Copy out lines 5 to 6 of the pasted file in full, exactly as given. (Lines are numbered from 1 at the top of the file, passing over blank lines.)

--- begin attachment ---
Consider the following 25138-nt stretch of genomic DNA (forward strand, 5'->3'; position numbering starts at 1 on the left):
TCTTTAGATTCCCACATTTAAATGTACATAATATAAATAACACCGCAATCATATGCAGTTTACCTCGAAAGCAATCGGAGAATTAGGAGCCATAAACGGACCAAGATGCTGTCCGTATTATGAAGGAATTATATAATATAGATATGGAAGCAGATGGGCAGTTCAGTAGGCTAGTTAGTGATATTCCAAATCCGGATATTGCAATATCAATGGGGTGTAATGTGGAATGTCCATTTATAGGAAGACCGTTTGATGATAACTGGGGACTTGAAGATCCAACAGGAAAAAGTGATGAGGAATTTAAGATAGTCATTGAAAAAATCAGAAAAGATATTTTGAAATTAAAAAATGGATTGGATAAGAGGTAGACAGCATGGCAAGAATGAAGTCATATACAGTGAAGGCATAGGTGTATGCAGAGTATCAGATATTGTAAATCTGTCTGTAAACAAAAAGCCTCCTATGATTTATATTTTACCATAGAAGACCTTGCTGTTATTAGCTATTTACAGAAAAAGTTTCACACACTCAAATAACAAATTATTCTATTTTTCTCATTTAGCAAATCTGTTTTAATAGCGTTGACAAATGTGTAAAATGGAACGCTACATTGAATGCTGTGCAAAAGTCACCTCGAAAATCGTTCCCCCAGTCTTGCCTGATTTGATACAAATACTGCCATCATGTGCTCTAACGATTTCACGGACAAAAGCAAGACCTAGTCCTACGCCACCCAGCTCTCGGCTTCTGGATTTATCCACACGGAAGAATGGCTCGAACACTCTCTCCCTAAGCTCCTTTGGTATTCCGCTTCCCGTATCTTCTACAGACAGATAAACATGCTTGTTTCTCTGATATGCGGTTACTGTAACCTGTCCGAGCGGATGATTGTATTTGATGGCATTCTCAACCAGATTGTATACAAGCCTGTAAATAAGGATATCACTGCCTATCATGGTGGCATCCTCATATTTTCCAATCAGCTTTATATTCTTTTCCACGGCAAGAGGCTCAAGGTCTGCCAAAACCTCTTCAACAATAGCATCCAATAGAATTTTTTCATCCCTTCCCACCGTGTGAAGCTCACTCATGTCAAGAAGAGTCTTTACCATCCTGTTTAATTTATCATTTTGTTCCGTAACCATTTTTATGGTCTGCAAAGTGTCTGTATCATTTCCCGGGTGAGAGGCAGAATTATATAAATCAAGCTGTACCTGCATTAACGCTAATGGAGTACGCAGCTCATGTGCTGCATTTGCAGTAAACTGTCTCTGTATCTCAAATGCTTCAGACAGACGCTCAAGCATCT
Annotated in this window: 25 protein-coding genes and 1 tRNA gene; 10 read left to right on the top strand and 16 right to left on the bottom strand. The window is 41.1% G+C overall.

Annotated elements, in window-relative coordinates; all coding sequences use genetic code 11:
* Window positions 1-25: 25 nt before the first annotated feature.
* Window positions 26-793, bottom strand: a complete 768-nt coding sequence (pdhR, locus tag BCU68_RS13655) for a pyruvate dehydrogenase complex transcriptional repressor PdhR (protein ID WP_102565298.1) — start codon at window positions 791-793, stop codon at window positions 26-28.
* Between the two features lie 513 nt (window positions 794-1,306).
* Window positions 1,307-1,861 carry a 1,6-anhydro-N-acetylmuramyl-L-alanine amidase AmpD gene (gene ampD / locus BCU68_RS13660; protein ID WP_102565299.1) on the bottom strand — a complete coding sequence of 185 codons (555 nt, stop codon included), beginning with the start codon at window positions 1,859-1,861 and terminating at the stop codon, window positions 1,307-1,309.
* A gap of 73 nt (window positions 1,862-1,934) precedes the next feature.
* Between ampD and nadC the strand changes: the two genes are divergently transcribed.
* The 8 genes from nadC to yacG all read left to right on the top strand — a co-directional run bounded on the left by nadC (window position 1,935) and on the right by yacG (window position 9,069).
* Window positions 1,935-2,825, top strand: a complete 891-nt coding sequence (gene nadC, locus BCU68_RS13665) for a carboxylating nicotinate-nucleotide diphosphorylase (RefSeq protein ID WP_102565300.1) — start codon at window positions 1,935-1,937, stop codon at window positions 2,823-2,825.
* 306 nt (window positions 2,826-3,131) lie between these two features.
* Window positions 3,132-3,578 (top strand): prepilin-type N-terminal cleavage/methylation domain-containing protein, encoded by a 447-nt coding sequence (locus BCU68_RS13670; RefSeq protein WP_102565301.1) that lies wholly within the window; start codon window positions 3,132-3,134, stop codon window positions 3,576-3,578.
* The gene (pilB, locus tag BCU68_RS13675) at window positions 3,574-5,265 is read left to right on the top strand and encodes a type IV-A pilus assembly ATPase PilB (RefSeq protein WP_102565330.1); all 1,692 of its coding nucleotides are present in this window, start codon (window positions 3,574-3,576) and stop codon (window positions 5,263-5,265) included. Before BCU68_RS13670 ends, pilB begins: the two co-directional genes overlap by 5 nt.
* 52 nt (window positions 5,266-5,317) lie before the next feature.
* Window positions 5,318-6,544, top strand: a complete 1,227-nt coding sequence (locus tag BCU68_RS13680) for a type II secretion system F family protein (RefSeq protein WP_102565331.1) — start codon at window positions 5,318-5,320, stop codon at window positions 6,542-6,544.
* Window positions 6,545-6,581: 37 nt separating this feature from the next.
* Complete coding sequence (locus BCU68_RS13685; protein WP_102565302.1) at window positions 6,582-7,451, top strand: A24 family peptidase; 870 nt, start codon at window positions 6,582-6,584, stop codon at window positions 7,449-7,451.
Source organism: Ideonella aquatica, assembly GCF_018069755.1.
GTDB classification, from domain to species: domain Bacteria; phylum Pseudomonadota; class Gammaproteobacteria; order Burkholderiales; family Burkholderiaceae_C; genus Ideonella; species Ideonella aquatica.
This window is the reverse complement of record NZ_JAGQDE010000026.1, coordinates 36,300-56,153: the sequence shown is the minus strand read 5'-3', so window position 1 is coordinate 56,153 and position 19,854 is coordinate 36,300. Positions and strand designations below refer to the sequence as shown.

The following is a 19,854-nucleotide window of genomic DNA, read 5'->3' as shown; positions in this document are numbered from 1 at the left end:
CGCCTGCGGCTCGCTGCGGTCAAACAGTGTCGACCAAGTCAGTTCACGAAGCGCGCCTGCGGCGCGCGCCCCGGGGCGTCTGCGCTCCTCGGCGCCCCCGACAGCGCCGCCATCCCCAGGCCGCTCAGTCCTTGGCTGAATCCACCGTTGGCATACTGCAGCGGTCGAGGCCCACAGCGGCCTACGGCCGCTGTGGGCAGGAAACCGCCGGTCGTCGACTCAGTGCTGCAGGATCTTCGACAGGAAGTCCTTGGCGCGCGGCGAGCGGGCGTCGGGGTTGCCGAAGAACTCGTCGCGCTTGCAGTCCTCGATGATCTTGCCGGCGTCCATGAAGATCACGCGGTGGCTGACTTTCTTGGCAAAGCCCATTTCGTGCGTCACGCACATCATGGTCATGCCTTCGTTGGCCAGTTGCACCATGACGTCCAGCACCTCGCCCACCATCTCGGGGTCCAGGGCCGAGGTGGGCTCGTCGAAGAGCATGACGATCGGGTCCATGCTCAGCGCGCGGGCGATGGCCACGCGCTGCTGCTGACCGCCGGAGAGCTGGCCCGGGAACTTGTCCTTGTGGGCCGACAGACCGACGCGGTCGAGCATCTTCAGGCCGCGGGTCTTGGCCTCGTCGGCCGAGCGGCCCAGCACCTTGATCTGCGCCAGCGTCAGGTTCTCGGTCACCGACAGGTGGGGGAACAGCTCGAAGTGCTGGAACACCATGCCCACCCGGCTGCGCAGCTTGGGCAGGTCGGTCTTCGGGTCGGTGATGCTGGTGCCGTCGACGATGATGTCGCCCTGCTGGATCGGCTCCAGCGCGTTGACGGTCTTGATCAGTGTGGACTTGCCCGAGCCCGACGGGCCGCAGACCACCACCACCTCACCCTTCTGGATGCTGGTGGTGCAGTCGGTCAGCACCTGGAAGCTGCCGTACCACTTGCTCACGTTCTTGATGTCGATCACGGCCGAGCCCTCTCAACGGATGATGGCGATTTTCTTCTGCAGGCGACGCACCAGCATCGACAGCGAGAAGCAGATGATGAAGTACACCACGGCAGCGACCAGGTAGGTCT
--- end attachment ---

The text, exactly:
* Window positions 1-25: 25 nt before the first annotated feature.
* Window positions 26-793, bottom strand: a complete 768-nt coding sequence (pdhR, locus tag BCU68_RS13655) for a pyruvate dehydrogenase complex transcriptional repressor PdhR (protein ID WP_102565298.1) — start codon at window positions 791-793, stop codon at window positions 26-28.